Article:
Accessing program counter / instruction pointer

How does one transfer the program counter / instruction pointer to a variable in C++?

I want to be able to:
1) obtain the current execution address
2) pass that address to another function (f)
3) in function (f), check the integrity of the calling function's code and/or modify it

This seems to require at least some assembly code. I presume that I could check the actual addresses in question in a disassembler and hard-code them into my program, but that would be tedious.

Relatedly:
1) How to obtain the start address of a function?
2) How to obtain the address of a label?

In C++ (VC5) I always get the error: 'illegal operation on bound member function expression' when I try to take the address of a function.
eleighAsked:
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NickRepinCommented:
#include <windows.h>
#include <iostream.h>
#include <stdio.h>

void a()
{
   cout<<"a() func"<<endl;
}

void aendmark() { }

void main(void)
{
   DWORD current_instruction_pointer;
   DWORD label_address;
   DWORD function_address;

   cout<<"Obtain current value of instruction pointer"<<endl;

   __asm {
label1:
      mov current_instruction_pointer,offset label1
   }

   cout<<"Obtain label address"<<endl;

   __asm {
      mov label_address,offset label2
   }


   cout<<"Obtain function address"<<endl;
   
   function_address=DWORD(a);

   cout<<current_instruction_pointer<<endl;
   cout<<label_address<<endl;
   cout<<function_address<<endl;

label2:
   exit(0);
}

0
eleighAuthor Commented:
Good answer, thanks, except ... taking the address of a function in C++ only works when it's global (or perhaps when it's a member of a static class), but not when it's an ordinary class function (sorry, should have made that clearer before):

MyClass::func1()
{
  void *ptr1 = [address of this->func1()]
  void *ptr2 = [address of this->func2()]
}

MyClass::func2()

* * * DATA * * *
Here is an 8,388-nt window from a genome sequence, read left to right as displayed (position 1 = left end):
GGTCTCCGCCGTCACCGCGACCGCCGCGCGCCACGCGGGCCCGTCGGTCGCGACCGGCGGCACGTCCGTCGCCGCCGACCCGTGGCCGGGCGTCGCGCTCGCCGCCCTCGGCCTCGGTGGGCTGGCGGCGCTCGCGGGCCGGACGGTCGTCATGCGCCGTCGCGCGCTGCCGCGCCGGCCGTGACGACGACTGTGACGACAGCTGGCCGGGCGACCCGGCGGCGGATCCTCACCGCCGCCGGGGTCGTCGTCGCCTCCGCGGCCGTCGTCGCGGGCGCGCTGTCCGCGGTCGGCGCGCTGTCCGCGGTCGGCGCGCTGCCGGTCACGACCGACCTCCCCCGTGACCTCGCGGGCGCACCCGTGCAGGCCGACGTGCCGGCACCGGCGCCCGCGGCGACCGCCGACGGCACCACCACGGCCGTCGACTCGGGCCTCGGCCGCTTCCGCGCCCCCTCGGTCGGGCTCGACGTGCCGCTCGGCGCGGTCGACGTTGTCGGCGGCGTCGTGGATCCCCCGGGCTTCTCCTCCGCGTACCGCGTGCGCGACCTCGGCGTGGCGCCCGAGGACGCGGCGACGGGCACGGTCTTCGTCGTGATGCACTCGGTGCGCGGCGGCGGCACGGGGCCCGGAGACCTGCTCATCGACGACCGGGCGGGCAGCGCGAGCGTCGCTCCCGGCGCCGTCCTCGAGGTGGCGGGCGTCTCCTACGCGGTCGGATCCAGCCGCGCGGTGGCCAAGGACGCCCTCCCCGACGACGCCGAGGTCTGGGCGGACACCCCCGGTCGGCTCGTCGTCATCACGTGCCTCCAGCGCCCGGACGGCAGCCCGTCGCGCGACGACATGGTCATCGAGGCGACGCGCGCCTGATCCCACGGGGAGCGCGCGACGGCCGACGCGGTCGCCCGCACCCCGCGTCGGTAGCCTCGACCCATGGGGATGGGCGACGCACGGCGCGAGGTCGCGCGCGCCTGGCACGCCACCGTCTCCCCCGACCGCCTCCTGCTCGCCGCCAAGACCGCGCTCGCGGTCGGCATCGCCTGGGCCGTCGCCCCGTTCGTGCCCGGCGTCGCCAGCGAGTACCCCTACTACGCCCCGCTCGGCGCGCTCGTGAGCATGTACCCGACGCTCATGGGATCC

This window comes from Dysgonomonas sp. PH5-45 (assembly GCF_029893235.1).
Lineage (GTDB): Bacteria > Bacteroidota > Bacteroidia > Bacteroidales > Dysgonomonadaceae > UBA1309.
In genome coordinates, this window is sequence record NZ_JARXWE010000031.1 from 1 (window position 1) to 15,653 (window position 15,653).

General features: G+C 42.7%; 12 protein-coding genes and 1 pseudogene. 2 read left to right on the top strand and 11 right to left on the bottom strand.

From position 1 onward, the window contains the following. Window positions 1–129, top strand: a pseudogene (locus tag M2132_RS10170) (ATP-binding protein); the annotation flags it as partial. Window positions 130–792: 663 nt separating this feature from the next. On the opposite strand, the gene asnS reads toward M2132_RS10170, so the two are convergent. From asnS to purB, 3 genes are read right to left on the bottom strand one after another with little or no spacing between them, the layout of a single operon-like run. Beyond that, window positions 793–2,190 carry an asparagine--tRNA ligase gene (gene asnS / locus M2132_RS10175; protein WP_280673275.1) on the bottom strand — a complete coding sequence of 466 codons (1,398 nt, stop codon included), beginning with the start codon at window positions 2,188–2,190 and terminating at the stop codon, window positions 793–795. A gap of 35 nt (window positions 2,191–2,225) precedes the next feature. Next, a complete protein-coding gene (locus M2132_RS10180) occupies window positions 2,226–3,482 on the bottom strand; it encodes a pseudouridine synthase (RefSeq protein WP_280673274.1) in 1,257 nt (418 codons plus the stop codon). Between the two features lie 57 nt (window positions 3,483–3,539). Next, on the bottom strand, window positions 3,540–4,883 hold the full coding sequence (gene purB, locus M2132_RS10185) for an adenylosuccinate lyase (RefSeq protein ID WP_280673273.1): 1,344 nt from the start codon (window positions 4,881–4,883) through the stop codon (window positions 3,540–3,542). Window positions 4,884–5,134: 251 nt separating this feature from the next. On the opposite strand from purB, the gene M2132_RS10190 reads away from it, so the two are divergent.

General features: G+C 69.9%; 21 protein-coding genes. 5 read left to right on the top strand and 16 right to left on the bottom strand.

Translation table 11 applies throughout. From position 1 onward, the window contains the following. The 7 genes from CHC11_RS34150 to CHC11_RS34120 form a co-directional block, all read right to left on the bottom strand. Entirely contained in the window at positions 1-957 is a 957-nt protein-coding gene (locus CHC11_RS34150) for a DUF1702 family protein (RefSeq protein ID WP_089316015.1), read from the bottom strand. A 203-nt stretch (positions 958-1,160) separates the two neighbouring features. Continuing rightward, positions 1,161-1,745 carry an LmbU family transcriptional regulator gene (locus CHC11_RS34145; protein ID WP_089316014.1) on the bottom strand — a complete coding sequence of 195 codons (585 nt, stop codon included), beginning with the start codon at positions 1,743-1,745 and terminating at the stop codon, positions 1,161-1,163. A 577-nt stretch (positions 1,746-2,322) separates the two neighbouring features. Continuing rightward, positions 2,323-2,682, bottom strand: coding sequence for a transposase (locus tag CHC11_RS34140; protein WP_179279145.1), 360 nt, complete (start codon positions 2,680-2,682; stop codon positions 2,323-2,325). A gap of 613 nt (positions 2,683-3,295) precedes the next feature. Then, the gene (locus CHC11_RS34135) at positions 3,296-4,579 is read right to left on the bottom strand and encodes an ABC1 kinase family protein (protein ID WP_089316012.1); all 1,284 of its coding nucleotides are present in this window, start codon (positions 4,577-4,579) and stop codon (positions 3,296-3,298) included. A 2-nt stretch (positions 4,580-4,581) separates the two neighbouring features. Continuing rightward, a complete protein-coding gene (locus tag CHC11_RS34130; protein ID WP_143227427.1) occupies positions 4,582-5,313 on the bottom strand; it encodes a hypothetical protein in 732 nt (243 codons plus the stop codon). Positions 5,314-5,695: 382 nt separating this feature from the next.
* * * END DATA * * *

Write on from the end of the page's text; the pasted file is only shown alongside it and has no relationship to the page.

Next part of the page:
{
....
}
0
NickRepinCommented:
It is not necessary to reject my answer, especially if it is "Good".

#include <windows.h>
#include <iostream.h>

class A
{
   public:
       void f1();

  typedef void (A::*pfunc) ();
};

void A::f1()
{
   A a;
   union {
      A::pfunc p;
      DWORD addrf1;
   } u;
   u.p=this->f1;
   cout<<hex<<u.addrf1<<endl;

}

void main(void)
{
   A a;
   union {
      A::pfunc p;
      DWORD addrf1;
   } u;
   u.p=a.f1;
   cout<<hex<<u.addrf1<<endl;
   a.f1();
}
0

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NickRepinCommented:
Sorry,   " A a; " in f1() is not necessary.
   
0
NickRepinCommented:
Sorry again, the code above returns not the address of the function itself, but the address of jmp instruction that points to this function. I'll fix this in minutes.
0
NickRepinCommented:
This code works fine for Borland compiler. For VC++ you have to use the following (note: you can use A::f1 instead of a.f1)

#include <windows.h>
#include <iostream.h>

// This is VC++ specific.
void fixVC(DWORD& addr)
{
#pragma pack(push,1)  
   typedef struct {
      char opcode;
      DWORD offset;
   } *pjmp;
#pragma pack(pop)
   pjmp jmp=(pjmp) addr;
   addr=addr+sizeof(*jmp)+jmp->offset;
}

class A
{
   public:
       void f1();

  typedef void (A::*pfunc) ();
};

void A::f1()
{
   union {
      A::pfunc p;
      DWORD addrf1;
   } u;
   u.p=A::f1;
   fixVC(u.addrf1);
   cout<<hex<<u.addrf1<<endl;

}

void main(void)
{
   A a;
   union {
      A::pfunc p;
      DWORD addrf1;
   } u;
   u.p=A::f1;
   fixVC(u.addrf1);
   cout<<hex<<u.addrf1<<endl;
   a.f1();
}
0
eleighAuthor Commented:
Many thanks! I would have got there eventually with the assembly code, but your fixVC() I wouldn't have worked out for myself. (Sorry about rejecting your original answer: didn't realise I could just add a comment to an answer.)
0
nietodCommented:
nick, what if it is a virtual function?
0
NickRepinCommented:
Is it the new question?
0
nietodCommented:
Huh?  I'm just pointing out that the approach won't work with virtual functions.
0
NickRepinCommented:
Yes, but the author of question is satisfied with my answer. It seems that he uses non-virtual functions. As you can see, this Q is not about theoretical, but about concrete stuff - something like copy protection. Of course, we can extend the Q to virtual functions, virtual base classes etc, but what's for?
0
nietodCommented:
Are you sure he doesn't use virtual functions?  Are you sure he knows and is satisfied that it won't work for virtual functions.?  Could be, I don't know either....
0
NickRepinCommented:
I think, eleigh will add comment about this if he wants.
But it must be something extremely super very cool if there is a need to get a actual memory address of virtual function!
0
nietodCommented:
"extremely super very cool"?  Just "super very cool" wouldn't justify it, then?  alright.  You're probably right....
0
eleighAuthor Commented:
OK, guys, I don't envisage needing the address of a virtual function so let's say we'll 'leave it as an exercise for the reader'. (One that's beyond me though: the address one ends up with is of the 'vcall' code which contains a jmp offset from edx. Haven't a clue how to take it from there, since the value of edx isn't defined unless you're calling the function.)
0
nietodCommented:
When do you end up with this "vcall code"?  with a virtual function?  If so you need to use the offset as an index in the the class's virtual function table.
0
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